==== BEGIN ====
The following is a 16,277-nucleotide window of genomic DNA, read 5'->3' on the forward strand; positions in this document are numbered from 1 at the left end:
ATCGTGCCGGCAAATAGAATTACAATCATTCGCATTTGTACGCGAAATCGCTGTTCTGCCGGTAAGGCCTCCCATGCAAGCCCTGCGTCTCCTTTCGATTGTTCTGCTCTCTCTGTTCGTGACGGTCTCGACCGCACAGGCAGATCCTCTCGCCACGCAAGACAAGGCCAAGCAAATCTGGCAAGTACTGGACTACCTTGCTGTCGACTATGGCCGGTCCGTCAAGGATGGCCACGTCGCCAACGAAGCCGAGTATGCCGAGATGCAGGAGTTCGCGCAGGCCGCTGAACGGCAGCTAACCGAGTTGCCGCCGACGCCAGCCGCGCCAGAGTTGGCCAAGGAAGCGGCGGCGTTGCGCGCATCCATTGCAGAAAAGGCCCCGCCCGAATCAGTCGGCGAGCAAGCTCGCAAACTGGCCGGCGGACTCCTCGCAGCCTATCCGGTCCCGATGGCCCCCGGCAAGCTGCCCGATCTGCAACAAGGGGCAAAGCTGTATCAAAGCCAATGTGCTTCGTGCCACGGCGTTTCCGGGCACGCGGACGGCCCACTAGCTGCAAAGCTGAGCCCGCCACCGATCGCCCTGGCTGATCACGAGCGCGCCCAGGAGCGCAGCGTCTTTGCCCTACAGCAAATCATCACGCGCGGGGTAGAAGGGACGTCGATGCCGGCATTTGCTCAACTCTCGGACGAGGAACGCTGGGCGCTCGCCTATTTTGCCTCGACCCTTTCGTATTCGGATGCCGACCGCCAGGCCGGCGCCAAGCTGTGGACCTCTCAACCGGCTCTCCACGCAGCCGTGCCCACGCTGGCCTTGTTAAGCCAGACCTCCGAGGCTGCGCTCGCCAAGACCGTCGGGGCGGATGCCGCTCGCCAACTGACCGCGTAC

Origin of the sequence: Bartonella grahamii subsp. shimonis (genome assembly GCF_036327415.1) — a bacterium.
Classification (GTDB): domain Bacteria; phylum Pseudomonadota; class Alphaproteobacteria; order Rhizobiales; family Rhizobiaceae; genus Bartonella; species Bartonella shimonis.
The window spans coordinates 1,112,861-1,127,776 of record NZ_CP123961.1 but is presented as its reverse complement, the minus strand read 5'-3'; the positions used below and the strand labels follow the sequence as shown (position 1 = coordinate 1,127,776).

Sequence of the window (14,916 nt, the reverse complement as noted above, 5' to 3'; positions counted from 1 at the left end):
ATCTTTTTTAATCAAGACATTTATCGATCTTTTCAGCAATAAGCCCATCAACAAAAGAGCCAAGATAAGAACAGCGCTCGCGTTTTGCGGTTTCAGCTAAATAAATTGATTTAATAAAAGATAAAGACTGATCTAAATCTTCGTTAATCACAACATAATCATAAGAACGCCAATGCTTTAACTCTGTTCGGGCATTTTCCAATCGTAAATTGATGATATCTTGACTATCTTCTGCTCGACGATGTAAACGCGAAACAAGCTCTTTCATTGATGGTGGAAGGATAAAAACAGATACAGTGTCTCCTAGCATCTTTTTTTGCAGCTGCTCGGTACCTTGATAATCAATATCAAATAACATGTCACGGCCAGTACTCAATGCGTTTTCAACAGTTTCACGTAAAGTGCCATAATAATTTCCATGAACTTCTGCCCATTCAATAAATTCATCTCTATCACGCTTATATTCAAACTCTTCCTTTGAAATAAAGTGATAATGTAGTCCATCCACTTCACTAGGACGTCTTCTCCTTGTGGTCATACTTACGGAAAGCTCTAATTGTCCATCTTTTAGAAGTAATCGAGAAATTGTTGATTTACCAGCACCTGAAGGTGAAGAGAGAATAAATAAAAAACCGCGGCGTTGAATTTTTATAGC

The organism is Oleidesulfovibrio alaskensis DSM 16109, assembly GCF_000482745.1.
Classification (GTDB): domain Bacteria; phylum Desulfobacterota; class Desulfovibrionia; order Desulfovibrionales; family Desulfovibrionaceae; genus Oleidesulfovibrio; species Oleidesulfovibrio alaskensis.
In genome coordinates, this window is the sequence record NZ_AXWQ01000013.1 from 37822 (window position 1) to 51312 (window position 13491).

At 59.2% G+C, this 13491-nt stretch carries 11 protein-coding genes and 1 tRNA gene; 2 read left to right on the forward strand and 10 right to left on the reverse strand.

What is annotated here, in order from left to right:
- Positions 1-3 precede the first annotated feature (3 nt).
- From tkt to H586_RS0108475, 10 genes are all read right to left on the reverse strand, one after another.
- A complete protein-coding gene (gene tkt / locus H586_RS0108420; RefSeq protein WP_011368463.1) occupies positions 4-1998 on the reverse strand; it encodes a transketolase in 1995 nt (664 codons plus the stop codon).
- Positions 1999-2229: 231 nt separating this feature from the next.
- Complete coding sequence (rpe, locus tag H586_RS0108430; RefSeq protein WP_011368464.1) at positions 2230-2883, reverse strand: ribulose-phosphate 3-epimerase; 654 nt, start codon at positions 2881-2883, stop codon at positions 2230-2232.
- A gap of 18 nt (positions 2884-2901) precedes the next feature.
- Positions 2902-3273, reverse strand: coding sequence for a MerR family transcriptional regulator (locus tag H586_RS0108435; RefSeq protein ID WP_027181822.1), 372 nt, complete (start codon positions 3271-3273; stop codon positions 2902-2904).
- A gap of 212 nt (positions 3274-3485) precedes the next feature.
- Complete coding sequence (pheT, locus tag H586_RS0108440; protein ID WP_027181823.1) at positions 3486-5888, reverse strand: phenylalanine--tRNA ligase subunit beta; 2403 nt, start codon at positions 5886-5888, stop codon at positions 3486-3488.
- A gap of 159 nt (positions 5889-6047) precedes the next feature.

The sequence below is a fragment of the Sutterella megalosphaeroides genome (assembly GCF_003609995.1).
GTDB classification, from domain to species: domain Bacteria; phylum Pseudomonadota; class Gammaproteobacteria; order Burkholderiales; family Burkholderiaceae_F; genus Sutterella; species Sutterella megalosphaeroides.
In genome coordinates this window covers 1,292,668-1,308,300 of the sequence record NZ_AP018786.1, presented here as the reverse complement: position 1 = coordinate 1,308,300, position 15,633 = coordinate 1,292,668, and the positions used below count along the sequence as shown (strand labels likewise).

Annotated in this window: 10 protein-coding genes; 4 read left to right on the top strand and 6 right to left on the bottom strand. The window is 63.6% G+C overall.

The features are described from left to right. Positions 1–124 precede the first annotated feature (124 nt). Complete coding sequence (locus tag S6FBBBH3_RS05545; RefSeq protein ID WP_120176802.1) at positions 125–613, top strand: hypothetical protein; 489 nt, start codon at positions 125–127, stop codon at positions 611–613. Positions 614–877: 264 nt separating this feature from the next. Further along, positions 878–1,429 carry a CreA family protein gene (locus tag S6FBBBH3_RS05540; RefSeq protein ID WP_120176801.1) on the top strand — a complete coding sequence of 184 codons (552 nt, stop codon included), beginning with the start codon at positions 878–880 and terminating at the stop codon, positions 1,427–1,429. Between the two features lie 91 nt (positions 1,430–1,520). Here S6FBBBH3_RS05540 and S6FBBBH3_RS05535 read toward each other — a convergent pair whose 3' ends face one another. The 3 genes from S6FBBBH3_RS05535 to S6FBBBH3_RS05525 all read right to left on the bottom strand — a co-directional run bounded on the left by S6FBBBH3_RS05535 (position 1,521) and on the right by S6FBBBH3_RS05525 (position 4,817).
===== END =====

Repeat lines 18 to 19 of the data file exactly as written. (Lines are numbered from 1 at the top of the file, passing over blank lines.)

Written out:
- A gap of 18 nt (positions 2884-2901) precedes the next feature.
- Positions 2902-3273, reverse strand: coding sequence for a MerR family transcriptional regulator (locus tag H586_RS0108435; RefSeq protein ID WP_027181822.1), 372 nt, complete (start codon positions 3271-3273; stop codon positions 2902-2904).